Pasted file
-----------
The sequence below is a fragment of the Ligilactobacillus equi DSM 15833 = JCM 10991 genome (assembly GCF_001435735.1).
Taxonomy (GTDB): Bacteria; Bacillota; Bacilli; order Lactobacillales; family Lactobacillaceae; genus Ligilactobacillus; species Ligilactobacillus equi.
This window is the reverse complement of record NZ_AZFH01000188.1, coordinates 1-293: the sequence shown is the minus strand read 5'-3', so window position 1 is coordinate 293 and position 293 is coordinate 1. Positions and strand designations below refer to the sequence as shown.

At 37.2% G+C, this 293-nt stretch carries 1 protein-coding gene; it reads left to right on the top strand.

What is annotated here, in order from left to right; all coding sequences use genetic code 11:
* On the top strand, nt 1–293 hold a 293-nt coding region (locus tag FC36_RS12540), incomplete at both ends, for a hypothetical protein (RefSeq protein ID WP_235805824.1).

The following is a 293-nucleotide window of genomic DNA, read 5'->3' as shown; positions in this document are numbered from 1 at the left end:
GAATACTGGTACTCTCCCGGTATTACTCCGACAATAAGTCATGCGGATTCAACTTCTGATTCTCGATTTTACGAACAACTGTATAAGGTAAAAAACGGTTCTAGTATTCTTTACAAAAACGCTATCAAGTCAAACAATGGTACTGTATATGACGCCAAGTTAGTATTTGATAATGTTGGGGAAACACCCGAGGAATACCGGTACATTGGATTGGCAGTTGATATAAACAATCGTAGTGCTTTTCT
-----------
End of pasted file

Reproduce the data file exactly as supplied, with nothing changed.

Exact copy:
The sequence below is a fragment of the Ligilactobacillus equi DSM 15833 = JCM 10991 genome (assembly GCF_001435735.1).
Taxonomy (GTDB): Bacteria; Bacillota; Bacilli; order Lactobacillales; family Lactobacillaceae; genus Ligilactobacillus; species Ligilactobacillus equi.
This window is the reverse complement of record NZ_AZFH01000188.1, coordinates 1-293: the sequence shown is the minus strand read 5'-3', so window position 1 is coordinate 293 and position 293 is coordinate 1. Positions and strand designations below refer to the sequence as shown.

At 37.2% G+C, this 293-nt stretch carries 1 protein-coding gene; it reads left to right on the top strand.

What is annotated here, in order from left to right; all coding sequences use genetic code 11:
* On the top strand, nt 1–293 hold a 293-nt coding region (locus tag FC36_RS12540), incomplete at both ends, for a hypothetical protein (RefSeq protein ID WP_235805824.1).

The following is a 293-nucleotide window of genomic DNA, read 5'->3' as shown; positions in this document are numbered from 1 at the left end:
GAATACTGGTACTCTCCCGGTATTACTCCGACAATAAGTCATGCGGATTCAACTTCTGATTCTCGATTTTACGAACAACTGTATAAGGTAAAAAACGGTTCTAGTATTCTTTACAAAAACGCTATCAAGTCAAACAATGGTACTGTATATGACGCCAAGTTAGTATTTGATAATGTTGGGGAAACACCCGAGGAATACCGGTACATTGGATTGGCAGTTGATATAAACAATCGTAGTGCTTTTCT